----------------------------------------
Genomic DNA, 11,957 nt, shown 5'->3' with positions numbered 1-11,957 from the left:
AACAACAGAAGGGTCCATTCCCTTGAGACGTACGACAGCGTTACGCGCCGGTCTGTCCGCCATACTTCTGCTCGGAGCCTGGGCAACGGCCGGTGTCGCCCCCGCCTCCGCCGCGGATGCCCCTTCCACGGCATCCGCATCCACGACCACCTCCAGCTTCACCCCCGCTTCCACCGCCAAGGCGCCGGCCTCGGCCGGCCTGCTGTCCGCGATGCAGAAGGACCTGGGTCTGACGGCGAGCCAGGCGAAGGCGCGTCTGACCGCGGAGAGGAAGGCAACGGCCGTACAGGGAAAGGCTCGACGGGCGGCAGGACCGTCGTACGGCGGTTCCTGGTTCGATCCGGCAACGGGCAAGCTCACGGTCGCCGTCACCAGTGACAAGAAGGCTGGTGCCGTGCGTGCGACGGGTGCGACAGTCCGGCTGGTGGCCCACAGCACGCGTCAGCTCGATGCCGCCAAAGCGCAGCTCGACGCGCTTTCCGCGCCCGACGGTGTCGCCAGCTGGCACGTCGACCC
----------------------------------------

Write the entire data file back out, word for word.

Genomic DNA, 11,957 nt, shown 5'->3' with positions numbered 1-11,957 from the left:
AACAACAGAAGGGTCCATTCCCTTGAGACGTACGACAGCGTTACGCGCCGGTCTGTCCGCCATACTTCTGCTCGGAGCCTGGGCAACGGCCGGTGTCGCCCCCGCCTCCGCCGCGGATGCCCCTTCCACGGCATCCGCATCCACGACCACCTCCAGCTTCACCCCCGCTTCCACCGCCAAGGCGCCGGCCTCGGCCGGCCTGCTGTCCGCGATGCAGAAGGACCTGGGTCTGACGGCGAGCCAGGCGAAGGCGCGTCTGACCGCGGAGAGGAAGGCAACGGCCGTACAGGGAAAGGCTCGACGGGCGGCAGGACCGTCGTACGGCGGTTCCTGGTTCGATCCGGCAACGGGCAAGCTCACGGTCGCCGTCACCAGTGACAAGAAGGCTGGTGCCGTGCGTGCGACGGGTGCGACAGTCCGGCTGGTGGCCCACAGCACGCGTCAGCTCGATGCCGCCAAAGCGCAGCTCGACGCGCTTTCCGCGCCCGACGGTGTCGCCAGCTGGCACGTCGACCC